Included in the Handbook:Mindfulness and its role in overcoming automatic mental processesBurning issues in dispositional mindfulness researchSelf-compassion: what it is, what it does, and how it relates to mindfulnessMindfulness-based cognitive therapy and mood disordersMindfulness as a general ingredient of successful psychotherapyThe emperor's clothes: a look behind the Western mindfulness mystique
Heralding a new era of mind/brain research--and deftly explaining our enduring fascination with mindfulness in the process--the Handbook of Mindfulness and Self-Regulation will enhance the work of scholars and practitioners.
Smith’s early work in English syntax is still cited today, and her early career also yielded key research on language acquisition by young children. Starting in the mid-1970s, after her move to UT, she embarked on her most important line of research. In numerous papers—the first of which was published in 1975—and in a very important 1991 book (The Parameter of Aspect), Smith analyzed how languages encode time and how they encode the ways events and situations occur over time.
Smith’s work on the expression of time in language is notable because of its careful analyses of a number of quite different languages, including not only English and French, but also Russian, Mandarin, and Navajo. Inspired by a year in France in the early 1970s, Smith began to analyze the differing ways in which languages encode time and how they encode the ways events and situations occur over time. In doing so, she developed her signature ‘two-component’ theory of aspect. This model of temporal aspect provided an excellent framework for graduate students seeking to analyze the temporal systems of an array of languages, including under-described languages that are so much the focus of research in UT’s Linguistics Department.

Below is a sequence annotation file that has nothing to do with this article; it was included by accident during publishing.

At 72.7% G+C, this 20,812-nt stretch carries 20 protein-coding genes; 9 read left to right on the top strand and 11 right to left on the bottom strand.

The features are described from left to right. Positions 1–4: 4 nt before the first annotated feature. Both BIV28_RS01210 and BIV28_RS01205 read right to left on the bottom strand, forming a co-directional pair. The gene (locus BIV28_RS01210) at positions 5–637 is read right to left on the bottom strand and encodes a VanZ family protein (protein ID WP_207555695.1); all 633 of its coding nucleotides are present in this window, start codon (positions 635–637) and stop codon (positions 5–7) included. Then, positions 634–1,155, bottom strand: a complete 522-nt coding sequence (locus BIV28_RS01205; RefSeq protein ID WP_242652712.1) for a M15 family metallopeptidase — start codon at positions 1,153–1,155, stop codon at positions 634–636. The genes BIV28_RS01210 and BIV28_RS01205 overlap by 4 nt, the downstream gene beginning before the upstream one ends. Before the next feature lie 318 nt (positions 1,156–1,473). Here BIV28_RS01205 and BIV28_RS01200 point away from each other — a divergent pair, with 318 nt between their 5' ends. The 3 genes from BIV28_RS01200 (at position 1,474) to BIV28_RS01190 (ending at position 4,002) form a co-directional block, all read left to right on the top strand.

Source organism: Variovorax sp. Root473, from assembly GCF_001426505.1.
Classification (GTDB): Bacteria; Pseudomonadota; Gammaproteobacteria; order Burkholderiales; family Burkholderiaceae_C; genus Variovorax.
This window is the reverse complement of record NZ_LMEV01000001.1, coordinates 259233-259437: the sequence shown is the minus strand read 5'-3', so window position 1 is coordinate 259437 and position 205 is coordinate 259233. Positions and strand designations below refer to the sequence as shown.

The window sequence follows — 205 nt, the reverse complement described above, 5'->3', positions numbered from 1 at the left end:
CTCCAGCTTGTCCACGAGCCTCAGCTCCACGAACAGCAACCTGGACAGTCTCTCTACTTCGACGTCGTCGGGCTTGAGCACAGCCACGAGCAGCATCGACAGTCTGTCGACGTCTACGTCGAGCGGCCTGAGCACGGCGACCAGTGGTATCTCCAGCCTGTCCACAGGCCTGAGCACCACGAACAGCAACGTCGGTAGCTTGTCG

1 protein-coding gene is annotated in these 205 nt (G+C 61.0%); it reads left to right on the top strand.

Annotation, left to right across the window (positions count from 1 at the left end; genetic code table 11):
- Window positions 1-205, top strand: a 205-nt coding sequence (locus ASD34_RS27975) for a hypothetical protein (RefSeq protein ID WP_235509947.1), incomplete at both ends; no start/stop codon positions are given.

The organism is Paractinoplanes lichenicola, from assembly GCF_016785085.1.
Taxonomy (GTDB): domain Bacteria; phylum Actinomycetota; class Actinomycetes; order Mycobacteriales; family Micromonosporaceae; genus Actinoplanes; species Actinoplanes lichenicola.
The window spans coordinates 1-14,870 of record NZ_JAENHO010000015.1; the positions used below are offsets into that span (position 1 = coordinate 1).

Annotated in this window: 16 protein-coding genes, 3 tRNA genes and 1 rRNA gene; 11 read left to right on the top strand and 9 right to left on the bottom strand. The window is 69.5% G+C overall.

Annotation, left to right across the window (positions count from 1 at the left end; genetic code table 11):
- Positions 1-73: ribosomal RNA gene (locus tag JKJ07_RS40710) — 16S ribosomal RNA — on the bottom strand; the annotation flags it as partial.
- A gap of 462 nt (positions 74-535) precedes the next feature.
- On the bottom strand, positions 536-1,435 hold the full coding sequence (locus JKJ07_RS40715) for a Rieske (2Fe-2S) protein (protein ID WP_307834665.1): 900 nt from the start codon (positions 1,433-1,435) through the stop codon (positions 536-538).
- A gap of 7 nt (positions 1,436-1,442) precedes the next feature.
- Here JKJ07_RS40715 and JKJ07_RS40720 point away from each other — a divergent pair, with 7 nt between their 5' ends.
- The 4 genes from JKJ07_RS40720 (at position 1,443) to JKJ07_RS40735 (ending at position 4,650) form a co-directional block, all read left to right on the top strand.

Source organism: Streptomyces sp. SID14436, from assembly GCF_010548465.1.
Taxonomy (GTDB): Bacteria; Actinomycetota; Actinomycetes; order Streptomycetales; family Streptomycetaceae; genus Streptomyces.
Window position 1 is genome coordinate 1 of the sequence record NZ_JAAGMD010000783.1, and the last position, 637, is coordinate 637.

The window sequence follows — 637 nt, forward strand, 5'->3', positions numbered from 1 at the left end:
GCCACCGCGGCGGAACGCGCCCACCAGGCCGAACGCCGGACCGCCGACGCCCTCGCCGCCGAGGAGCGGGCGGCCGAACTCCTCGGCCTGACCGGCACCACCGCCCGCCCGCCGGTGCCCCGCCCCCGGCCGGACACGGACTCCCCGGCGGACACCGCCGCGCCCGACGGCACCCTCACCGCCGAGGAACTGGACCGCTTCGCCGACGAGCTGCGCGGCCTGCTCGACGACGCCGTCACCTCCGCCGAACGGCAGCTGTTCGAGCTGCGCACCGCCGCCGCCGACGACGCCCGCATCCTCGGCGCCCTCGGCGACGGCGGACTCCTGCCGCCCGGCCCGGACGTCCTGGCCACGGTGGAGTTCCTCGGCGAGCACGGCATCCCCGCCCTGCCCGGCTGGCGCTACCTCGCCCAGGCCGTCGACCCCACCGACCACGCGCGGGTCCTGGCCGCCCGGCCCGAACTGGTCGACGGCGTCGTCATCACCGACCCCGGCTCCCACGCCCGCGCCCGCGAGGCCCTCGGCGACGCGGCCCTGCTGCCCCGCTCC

Selected by Carlota Smith herself and by her longtime friends and colleagues, this book contains her 1980 piece on temporal structures in discourse, her 1986 comparison of the English and French aspectual systems, a 1996 paper on the aspect system in Navajo (an increasingly-endangered language which Smith worked to preserve), and her 1980 and 1993 papers on the child’s acquisition of tense and aspect.
Smith, who died in 2007, was a trailblazer in her field whose broad interests fed into her scholarly research. She was an avid reader who sought to bring the analytic tools of linguistics to the humanistic study of literature, by examining the syntactic and pragmatic principles which underlie literary effects. Her research on rhetorical and temporal effects in context was integrated into her last book, Modes of Discourse (2003).
The current volume of articles covers much of her most fruitful work on the way in which language is used to express time, and will be essential reading for many working and studying in linguistics generally and in semantics particularly